Trent Busuttin and Hugh Bowman combined to win the AAMI Victoria Derby with Sangster
History repeated at Flemington on Saturday when Hugh Bowman combined with a New Zealand three-year-old to win the AAMI Victoria Derby.
One year after the top Sydney jockey combined with the Murray and Bjorn Baker-trained Lion Tamer to win the $1.5 million Classic, Bowman teamed with Sangster to score for young Cambridge horseman Trent Busuttin in front of a crowd of 92,336.
There was no repeat of the 6.5-length romp aboard Lion Tamer, with Sangster falling in by a head from the fast-finishing Induna, but Bowman was just thrilled to get home.
“I wasn’t looking at the screen this year, put it that way,” he said in reference his dream final 100m last year.
“I must thank Bjorn Baker for helping push me for the ride, but the bottom line is the horse did the job and I’m just delighted to be a part of it.”
It was a dream come true for Busuttin, the son of Macau-based trainer Paddy, who was a Spring Carnival regular in the early 1990s with former Caulfield Stakes winner Castletown.
“It’s just fantastic, I can’t describe it,” the 32-year-old said. “We set out three months ago and set the horse for the Derby and everything’s gone like a dream.
“It’s just unbelievable that we’ve got here and done the job. It’s been frustrating all the way through but we’ve picked up the big one.”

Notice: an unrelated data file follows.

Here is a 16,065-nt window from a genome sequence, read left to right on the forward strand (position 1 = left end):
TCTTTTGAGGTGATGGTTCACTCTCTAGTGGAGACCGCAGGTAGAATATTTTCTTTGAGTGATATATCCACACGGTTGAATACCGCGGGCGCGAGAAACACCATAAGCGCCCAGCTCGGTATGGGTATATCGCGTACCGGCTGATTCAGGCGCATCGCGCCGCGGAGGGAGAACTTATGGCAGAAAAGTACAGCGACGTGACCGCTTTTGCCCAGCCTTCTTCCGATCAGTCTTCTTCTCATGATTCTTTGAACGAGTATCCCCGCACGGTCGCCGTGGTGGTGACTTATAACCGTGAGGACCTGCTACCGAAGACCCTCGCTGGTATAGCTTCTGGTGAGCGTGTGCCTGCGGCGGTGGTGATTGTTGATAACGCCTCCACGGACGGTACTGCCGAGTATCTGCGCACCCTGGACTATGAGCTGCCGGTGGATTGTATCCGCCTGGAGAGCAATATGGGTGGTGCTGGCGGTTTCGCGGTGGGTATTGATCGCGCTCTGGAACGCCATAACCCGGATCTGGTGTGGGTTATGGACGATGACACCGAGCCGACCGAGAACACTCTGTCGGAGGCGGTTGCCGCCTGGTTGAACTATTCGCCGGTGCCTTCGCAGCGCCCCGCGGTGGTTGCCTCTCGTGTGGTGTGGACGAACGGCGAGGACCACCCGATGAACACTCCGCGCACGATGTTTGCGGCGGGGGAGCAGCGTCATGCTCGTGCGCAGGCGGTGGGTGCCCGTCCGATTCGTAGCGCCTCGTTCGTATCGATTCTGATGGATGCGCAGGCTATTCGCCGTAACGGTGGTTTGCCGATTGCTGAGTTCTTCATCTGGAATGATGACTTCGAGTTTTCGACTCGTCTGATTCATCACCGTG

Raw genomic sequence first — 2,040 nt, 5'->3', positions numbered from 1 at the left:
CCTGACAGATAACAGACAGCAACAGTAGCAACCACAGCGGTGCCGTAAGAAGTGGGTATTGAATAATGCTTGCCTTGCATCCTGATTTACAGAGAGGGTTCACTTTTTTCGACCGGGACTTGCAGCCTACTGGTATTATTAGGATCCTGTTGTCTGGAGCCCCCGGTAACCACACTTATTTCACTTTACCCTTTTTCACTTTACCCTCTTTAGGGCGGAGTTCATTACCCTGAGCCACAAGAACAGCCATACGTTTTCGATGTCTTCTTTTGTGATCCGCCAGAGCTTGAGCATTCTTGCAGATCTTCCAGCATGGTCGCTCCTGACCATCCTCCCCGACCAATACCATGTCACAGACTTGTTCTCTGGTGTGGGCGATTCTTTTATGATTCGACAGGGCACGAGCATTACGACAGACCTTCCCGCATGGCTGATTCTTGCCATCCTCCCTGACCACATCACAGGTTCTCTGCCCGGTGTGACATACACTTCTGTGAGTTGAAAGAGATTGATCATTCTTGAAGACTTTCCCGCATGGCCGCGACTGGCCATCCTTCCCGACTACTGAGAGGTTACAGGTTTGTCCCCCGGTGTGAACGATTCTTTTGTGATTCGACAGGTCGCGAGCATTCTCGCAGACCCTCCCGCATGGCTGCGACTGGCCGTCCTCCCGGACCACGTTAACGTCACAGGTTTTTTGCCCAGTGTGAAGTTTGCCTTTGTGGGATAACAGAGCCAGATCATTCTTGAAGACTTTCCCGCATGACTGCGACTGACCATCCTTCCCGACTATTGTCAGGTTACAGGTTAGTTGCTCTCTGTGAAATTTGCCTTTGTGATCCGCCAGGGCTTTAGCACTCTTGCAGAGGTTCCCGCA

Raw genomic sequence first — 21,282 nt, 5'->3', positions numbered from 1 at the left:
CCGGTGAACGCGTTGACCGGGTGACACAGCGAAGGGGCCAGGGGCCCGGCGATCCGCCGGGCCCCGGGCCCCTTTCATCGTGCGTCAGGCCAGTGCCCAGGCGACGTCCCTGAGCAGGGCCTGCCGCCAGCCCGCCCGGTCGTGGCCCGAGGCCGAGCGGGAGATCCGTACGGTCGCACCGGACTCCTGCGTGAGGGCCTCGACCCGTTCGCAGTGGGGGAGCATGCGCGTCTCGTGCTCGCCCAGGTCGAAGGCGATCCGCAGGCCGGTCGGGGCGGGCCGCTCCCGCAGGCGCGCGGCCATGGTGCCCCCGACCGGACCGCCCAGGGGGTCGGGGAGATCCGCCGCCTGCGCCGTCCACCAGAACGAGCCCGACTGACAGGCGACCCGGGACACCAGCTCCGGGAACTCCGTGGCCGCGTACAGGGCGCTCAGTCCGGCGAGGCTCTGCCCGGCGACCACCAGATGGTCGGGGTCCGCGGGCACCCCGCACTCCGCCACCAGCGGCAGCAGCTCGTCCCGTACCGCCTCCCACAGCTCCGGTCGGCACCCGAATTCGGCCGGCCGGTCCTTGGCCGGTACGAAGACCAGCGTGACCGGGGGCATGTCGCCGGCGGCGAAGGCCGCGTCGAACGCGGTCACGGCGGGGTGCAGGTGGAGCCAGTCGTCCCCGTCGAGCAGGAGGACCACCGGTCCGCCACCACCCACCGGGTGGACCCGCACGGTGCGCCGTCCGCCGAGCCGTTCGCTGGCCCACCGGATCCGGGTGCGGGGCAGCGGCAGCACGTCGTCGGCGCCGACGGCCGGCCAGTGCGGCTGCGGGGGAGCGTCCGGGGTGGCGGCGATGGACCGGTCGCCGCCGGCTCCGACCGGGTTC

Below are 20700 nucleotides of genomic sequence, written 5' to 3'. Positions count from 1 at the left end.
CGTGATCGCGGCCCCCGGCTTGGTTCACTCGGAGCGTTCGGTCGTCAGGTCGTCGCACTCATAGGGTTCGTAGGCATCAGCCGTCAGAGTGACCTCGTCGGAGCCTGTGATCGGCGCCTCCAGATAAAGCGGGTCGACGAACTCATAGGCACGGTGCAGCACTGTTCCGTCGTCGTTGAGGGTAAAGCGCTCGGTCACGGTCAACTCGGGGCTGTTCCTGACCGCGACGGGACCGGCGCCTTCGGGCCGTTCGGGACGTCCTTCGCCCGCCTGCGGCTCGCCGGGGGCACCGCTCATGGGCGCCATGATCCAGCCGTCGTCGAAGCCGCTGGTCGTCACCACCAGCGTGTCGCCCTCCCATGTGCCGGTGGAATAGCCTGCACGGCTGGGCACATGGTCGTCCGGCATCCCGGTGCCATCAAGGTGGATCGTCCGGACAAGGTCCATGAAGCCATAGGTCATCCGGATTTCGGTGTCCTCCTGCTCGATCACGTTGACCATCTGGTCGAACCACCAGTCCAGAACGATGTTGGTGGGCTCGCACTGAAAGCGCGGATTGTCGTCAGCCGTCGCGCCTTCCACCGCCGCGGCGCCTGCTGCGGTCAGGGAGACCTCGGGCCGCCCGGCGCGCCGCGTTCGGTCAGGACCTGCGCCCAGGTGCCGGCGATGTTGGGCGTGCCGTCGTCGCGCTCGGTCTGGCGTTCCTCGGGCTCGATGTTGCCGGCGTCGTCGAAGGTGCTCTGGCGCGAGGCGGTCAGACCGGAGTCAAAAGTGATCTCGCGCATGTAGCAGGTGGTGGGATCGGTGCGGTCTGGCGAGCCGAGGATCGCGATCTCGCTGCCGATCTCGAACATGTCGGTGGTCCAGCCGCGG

But Busuttin wasn’t confident approaching the home turn, with his son of Savabeel having been trapped wide for much of the race.
The $13 chance surged to the front at the top of the straight and after seeing off the challenge of Manawanui at the 250 and kicked more than two lengths clear before holding on to score from a charging Induna ($5.50).
Sabrage ($16) was given a fine ride by Damien Oliver and poked home along the fence to grab third, a further 1.3 lengths back, just in advance of Zabeelionaire ($21) and Isopach ($51).
While Busuttin was concerned with the work Sangster had to do in the run, Bowman said he was confident until the 100m.
“He travelled beautifully in the run,” Bowman said. “My plan was to go back worse than midfield to settle him, but he jumped well and I thought I’ll go forward-ish and he got keen so then I re-elected and tried to settle him.
“I was really happy with where I was in the run but at the 600 the horse I was tracking punctured and I had no choice but to go round him and the horse just took me into the race. He got there a bit soon and he stargarzed the last but he got there.”
The testing Derby distance proved too much for Manwanui at the end of a long campaign with the Ron Leemon-trained Group 1 winner battling into sixth placing, three lengths from the winner.